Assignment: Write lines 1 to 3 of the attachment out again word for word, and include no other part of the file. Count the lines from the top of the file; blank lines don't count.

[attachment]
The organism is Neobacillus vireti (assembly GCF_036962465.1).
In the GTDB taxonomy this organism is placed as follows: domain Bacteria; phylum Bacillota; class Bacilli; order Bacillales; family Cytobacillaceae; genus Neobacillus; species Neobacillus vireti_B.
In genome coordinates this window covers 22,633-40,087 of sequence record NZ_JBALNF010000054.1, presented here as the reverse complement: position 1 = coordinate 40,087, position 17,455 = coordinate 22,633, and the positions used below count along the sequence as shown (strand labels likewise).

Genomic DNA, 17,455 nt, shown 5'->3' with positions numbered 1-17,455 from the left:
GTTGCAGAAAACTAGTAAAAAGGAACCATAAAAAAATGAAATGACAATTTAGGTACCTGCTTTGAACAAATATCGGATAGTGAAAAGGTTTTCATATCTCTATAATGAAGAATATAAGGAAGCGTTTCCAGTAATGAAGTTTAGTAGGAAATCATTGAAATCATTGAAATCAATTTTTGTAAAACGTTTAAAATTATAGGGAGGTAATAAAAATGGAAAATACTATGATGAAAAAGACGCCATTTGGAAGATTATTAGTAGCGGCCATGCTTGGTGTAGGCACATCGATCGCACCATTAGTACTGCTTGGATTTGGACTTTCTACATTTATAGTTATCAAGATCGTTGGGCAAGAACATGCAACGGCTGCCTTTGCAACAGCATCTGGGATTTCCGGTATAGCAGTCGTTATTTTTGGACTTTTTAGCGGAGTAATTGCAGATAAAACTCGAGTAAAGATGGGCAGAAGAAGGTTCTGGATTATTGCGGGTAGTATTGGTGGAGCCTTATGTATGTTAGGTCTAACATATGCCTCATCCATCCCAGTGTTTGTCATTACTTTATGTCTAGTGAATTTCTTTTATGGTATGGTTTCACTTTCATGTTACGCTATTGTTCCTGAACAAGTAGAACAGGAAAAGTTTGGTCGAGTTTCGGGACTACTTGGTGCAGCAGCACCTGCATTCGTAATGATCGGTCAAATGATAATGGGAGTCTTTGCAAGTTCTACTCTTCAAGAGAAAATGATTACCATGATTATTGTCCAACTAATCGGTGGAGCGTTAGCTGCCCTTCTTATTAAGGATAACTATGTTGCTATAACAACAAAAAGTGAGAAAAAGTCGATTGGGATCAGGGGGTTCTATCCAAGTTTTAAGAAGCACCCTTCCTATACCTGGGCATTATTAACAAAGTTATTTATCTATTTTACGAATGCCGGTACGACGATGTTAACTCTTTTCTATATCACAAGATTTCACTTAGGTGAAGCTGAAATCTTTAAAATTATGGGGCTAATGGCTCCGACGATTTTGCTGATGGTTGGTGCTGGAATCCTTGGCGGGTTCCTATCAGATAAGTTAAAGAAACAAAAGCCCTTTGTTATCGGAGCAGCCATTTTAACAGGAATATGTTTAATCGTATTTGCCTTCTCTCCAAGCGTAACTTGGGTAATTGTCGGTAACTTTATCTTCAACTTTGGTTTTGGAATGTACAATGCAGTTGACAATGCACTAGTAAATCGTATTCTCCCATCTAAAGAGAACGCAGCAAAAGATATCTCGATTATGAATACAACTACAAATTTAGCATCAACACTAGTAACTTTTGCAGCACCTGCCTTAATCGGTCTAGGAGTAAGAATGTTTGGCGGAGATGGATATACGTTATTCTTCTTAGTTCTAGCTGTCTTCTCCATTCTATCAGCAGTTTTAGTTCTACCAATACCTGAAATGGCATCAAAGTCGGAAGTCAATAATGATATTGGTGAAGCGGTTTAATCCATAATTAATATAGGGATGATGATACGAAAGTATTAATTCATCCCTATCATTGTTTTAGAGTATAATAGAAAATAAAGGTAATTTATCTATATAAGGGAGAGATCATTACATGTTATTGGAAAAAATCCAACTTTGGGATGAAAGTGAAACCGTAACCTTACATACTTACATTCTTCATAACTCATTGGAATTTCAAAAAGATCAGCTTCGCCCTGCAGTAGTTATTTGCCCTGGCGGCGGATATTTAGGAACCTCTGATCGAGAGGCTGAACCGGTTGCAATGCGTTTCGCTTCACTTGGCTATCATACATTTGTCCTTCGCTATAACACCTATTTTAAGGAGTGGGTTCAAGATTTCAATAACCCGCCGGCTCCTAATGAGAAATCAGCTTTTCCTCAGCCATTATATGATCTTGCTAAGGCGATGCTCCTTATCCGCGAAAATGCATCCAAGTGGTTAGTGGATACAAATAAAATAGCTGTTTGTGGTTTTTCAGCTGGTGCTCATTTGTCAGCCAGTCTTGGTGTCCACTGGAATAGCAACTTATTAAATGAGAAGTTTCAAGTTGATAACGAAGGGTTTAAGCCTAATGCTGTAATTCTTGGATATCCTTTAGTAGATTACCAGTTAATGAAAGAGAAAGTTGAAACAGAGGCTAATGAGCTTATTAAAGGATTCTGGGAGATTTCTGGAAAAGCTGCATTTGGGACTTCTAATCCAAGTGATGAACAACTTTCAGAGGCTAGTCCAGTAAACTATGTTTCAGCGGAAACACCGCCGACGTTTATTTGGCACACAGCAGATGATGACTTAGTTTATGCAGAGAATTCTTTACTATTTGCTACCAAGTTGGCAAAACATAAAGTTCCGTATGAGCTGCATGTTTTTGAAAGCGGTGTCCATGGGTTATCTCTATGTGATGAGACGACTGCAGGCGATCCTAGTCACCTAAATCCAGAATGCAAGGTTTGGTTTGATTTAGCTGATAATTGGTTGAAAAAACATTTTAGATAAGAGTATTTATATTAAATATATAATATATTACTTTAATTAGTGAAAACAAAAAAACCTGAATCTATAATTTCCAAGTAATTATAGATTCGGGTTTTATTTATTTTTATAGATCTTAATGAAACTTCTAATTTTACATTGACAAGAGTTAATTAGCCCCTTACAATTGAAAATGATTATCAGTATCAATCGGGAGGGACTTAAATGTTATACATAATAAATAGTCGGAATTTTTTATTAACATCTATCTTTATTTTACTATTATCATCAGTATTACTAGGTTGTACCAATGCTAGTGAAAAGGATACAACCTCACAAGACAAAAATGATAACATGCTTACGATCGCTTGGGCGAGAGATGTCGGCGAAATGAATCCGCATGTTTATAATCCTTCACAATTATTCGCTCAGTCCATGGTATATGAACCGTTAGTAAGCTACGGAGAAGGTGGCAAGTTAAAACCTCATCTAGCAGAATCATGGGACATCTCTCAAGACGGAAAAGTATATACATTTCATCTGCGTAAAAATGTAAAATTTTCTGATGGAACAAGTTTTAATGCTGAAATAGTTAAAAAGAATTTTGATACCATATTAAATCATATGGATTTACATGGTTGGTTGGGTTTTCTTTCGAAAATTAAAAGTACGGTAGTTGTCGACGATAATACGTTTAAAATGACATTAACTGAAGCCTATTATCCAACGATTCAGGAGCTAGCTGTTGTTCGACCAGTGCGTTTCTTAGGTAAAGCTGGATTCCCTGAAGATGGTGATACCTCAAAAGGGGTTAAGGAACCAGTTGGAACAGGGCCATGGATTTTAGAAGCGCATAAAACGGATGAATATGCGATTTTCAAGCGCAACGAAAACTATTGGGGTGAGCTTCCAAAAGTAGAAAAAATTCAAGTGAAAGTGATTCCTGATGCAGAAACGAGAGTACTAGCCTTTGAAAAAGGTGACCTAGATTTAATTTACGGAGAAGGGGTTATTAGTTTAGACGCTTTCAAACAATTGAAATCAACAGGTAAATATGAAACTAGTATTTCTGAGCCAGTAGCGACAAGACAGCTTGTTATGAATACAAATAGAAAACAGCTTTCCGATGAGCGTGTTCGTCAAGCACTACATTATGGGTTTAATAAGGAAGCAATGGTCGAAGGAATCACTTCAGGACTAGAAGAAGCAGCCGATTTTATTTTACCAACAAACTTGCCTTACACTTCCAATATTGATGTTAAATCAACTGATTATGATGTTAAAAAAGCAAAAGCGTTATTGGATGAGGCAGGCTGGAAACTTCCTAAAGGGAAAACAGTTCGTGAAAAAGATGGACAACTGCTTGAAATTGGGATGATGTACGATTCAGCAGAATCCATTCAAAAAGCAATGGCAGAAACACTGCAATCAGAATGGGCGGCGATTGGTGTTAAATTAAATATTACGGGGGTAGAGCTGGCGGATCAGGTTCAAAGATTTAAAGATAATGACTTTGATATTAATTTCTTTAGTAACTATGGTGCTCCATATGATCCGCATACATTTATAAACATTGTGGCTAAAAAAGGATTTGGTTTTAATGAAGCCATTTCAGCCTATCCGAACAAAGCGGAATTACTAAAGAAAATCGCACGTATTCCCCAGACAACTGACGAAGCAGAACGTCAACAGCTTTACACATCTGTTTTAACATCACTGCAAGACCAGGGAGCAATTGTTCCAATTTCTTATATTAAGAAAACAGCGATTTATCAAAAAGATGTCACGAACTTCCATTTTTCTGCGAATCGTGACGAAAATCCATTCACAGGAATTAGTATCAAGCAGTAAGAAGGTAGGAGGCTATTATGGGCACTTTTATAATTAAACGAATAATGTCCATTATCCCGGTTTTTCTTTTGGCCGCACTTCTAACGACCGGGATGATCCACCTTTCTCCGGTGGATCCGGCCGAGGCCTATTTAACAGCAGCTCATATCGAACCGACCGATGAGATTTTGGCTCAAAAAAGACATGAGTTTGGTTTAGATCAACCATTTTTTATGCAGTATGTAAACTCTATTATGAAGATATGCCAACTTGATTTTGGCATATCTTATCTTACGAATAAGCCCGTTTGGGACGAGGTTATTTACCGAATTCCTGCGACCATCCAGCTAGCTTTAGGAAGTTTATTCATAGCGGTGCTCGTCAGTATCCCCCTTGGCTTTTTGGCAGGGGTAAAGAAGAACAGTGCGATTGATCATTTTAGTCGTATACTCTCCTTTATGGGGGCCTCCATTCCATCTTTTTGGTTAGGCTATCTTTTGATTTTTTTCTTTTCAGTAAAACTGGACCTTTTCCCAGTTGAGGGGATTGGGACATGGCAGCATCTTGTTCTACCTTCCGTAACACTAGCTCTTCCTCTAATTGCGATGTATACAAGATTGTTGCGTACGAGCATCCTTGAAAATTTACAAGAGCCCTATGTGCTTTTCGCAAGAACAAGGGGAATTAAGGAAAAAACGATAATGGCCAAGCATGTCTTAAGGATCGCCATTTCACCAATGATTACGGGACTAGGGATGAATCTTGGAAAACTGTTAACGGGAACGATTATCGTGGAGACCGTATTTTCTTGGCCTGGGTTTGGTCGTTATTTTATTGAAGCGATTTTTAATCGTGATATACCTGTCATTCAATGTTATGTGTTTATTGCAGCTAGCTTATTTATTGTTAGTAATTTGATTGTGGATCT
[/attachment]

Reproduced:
The organism is Neobacillus vireti (assembly GCF_036962465.1).
In the GTDB taxonomy this organism is placed as follows: domain Bacteria; phylum Bacillota; class Bacilli; order Bacillales; family Cytobacillaceae; genus Neobacillus; species Neobacillus vireti_B.
In genome coordinates this window covers 22,633-40,087 of sequence record NZ_JBALNF010000054.1, presented here as the reverse complement: position 1 = coordinate 40,087, position 17,455 = coordinate 22,633, and the positions used below count along the sequence as shown (strand labels likewise).